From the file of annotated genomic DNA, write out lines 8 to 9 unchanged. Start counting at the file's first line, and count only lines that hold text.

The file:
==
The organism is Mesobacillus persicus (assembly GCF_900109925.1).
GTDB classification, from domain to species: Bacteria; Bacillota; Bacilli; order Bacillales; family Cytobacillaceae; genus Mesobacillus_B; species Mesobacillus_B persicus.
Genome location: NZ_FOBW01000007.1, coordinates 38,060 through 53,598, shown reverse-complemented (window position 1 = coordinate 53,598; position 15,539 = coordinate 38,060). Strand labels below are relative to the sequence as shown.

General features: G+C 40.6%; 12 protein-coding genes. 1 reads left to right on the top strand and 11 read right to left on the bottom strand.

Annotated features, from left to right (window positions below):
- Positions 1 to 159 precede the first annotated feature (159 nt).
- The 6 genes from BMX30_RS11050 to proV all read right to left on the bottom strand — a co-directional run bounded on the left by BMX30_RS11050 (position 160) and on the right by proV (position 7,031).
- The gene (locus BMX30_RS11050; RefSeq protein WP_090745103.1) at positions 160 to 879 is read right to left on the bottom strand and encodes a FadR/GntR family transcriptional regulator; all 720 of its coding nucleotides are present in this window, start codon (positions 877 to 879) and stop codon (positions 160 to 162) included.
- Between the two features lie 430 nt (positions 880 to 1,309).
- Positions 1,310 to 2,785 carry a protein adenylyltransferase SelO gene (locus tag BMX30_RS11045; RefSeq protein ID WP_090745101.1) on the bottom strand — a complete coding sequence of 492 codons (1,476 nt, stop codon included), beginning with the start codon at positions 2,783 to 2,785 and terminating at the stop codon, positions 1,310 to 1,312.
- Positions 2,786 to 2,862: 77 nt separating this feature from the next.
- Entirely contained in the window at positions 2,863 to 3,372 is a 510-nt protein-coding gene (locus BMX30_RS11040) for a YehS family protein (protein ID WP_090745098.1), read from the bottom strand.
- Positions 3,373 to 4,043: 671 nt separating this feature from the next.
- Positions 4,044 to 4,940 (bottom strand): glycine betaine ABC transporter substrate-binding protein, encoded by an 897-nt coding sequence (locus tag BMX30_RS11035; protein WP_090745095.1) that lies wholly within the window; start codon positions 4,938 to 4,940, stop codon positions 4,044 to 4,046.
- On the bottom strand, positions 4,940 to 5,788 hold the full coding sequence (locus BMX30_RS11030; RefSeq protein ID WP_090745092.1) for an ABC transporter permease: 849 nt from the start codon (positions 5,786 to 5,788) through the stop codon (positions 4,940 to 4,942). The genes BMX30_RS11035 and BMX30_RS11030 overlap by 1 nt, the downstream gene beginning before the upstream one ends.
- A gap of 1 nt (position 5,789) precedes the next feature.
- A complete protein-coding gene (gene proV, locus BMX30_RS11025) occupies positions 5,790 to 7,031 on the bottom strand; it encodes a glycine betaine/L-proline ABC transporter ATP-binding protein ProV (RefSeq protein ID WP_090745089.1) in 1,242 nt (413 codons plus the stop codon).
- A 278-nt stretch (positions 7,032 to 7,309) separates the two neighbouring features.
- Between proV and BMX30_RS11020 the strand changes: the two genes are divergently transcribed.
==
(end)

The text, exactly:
- The gene (locus BMX30_RS11050; RefSeq protein WP_090745103.1) at positions 160 to 879 is read right to left on the bottom strand and encodes a FadR/GntR family transcriptional regulator; all 720 of its coding nucleotides are present in this window, start codon (positions 877 to 879) and stop codon (positions 160 to 162) included.
- Between the two features lie 430 nt (positions 880 to 1,309).